Somerville Office

Options When an Ex Violates the Summer Parenting Plan

The time a child spends with each parent post-divorce helps to maintain and build meaningful relationships with both. The underlying foundation of every parenting plan is to facilitate those relationships.

When one parent violates their child custody parenting plan, the infraction does not harm only the parent. The child’s relationship with that parent can be negatively impacted. Children’s schedules are less rigid in the summer (no school!) and vacations are typically planned, making the warm months of June, July, and August susceptible to custody infringements.

A parent who willfully disregards the parenting plan can land in legal hot water. Contempt of court is possible resulting in possible fines and jail time.

Immediately Address Parenting Plan Transgressions

If your ex does not live up to their end of an agreement, speak up. Small infringements tend to grow if they are not dealt with expeditiously. The best way to address a first-time violation is to open a dialogue with the other parent. This conversation is best handled in writing – text, instant message, or email – in case what was said is later needed in a court case.

Let the other parent know that the action was unacceptable and that you do not want it to happen again. Ask questions and evaluate the answers. Is the response reasonable? Do you believe this violation is a stepping stone to more problems? A one-off offense could be just that but watch for potential escalation that could require taking your ex to court.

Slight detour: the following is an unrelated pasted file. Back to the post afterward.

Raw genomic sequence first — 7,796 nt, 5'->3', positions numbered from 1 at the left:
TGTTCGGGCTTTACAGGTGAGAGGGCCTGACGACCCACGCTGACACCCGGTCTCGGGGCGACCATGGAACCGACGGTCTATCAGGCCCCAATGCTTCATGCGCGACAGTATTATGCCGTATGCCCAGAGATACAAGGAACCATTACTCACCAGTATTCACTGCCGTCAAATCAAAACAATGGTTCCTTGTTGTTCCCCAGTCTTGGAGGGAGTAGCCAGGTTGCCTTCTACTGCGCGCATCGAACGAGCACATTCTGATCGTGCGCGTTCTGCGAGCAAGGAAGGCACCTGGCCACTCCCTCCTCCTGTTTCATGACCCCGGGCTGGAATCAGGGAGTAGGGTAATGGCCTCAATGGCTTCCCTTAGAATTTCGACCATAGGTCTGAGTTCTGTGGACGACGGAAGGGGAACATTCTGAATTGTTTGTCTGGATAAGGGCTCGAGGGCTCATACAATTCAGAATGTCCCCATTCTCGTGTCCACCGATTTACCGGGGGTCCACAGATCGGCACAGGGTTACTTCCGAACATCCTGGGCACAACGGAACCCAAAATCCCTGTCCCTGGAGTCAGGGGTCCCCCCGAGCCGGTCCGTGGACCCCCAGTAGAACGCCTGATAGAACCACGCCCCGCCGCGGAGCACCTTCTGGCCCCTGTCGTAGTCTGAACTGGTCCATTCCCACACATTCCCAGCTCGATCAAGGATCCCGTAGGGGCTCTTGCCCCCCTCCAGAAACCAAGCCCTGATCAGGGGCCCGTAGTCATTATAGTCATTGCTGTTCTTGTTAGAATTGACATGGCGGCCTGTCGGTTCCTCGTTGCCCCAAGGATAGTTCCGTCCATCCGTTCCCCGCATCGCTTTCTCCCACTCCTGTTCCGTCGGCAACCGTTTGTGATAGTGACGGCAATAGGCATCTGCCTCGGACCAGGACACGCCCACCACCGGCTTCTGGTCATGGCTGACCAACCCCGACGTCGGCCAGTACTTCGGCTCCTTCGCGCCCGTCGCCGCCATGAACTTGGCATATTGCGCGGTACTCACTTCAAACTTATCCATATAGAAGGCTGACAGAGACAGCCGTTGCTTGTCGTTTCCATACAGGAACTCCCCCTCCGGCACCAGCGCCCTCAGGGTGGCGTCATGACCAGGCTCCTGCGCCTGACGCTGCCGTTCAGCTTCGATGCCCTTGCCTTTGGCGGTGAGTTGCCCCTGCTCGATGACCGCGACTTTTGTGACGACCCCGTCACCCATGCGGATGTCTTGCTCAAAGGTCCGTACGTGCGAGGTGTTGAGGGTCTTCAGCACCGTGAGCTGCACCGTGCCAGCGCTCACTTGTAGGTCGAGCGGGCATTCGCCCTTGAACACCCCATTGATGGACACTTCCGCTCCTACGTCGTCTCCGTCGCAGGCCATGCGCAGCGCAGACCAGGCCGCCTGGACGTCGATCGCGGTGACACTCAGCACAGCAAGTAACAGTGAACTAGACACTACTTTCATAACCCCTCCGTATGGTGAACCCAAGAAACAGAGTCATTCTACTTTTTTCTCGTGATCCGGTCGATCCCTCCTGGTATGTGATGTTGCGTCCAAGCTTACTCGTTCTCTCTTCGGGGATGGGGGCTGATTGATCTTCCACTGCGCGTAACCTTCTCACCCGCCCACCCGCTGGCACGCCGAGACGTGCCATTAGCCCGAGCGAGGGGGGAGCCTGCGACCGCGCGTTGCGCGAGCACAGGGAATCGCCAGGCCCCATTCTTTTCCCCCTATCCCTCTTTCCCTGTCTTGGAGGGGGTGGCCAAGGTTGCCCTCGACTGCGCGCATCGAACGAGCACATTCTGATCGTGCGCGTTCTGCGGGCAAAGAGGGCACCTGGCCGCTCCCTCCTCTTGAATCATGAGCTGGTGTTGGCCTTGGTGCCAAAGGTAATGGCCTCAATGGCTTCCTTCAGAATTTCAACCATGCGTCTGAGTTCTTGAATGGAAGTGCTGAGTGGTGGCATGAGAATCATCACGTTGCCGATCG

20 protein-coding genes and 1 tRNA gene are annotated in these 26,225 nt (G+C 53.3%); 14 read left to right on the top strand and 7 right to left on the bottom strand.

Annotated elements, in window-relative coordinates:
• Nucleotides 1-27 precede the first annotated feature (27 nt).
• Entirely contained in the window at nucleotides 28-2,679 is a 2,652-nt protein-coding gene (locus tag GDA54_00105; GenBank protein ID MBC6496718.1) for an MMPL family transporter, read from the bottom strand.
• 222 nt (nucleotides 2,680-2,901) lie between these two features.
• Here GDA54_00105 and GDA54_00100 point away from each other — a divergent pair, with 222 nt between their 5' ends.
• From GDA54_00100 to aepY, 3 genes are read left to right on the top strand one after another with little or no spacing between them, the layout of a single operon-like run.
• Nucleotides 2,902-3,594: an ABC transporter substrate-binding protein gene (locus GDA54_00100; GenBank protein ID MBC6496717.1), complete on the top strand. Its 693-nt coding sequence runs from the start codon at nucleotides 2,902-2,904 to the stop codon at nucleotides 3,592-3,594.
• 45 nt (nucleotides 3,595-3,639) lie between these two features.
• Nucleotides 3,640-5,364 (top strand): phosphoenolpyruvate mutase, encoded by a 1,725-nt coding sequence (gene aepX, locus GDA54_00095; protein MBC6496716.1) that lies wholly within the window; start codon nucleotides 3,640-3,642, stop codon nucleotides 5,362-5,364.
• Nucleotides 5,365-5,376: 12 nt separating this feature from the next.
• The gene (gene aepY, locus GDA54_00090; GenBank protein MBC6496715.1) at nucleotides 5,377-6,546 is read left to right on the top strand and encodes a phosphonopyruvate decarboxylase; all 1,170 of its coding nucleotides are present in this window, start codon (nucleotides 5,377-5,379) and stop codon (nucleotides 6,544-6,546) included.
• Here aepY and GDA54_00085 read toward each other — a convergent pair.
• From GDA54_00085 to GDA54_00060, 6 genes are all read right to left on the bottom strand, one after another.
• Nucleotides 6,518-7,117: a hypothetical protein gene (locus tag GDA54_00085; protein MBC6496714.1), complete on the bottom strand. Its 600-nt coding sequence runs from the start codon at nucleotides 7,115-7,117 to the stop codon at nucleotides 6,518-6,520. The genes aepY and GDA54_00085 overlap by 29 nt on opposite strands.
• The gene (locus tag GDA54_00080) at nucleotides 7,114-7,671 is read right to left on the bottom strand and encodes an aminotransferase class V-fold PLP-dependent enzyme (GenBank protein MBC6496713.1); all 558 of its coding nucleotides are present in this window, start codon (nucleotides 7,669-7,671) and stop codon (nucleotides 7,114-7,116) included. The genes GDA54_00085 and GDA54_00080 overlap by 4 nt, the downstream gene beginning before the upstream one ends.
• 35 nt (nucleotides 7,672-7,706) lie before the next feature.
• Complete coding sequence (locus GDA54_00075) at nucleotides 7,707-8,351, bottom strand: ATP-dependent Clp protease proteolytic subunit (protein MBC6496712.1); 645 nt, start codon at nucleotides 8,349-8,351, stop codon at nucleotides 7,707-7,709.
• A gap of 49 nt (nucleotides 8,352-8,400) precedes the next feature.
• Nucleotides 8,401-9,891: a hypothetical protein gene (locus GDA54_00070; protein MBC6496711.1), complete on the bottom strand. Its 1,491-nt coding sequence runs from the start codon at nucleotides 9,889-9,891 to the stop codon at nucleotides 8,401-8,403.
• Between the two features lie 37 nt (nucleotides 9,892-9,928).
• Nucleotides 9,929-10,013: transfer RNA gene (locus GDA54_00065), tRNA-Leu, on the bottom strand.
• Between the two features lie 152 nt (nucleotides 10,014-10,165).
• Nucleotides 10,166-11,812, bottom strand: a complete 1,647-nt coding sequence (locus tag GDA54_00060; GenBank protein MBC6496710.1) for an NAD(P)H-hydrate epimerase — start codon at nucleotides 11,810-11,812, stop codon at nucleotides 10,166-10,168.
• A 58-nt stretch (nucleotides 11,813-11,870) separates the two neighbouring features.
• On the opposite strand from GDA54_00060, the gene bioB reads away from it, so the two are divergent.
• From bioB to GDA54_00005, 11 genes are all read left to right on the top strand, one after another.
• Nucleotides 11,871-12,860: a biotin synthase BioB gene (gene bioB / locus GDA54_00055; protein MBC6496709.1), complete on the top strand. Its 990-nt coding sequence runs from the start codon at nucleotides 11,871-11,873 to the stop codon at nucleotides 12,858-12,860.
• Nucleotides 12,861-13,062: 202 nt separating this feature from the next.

Recognize Whether Parenting Plan Modifications Are Needed

Over time, the needs and responsibilities of parents and children evolve. Toddlers become teenagers with jobs, lake outings with friends, and dates. Parents remarry, get new jobs, and have additional children. Many life events occur that could make an old parenting plan unworkable and obsolete.

Violations of the plan may be a sign that a more permanent solution is necessary. Modifications can be made to custody, parenting time, support, and other terms. Your family law attorney can help you negotiate a new plan with your ex or bring the matter to court for a judge’s determination.

Filing for Contempt Might Be Necessary

When your ex intentionally disobeys the enforceable parenting plan, filing a motion for contempt of court under Rule 1:10 may be appropriate.

Rule 5:3-7 gives the court the authority to order any of the following remedies:

  • Compensatory time with the children
  • Economic sanctions include but are not limited to the award of monetary compensation for the costs resulting from a parent's failure to appear for scheduled parenting time or visitation such as child care expenses incurred by the other parent
  • Modification of transportation arrangements
  • Pick-up and return of the children in a public place
  • Counseling for the children or parents or any of them at the expense of the parent in violation of the order
  • Temporary or permanent modification of the custodial arrangement provided such relief is in the best interest of the children
  • Participation by the parent in violation of the order in an approved community service program
  • Incarceration, with or without work release
  • Issuance of a warrant to be executed upon the further violation of the judgment or order
  • Any other appropriate equitable remedy

Depending on the details of the case, criminal charges can also be filed under N.J.S.A. 2C:13-4a (4).

If you need legal guidance for enforcing child custody orders, contact Lane & Lane, LLC. Our family firm is dedicated to serving the families of Somerville and Central New Jersey. Schedule a free consultation by calling (908) 259-6673.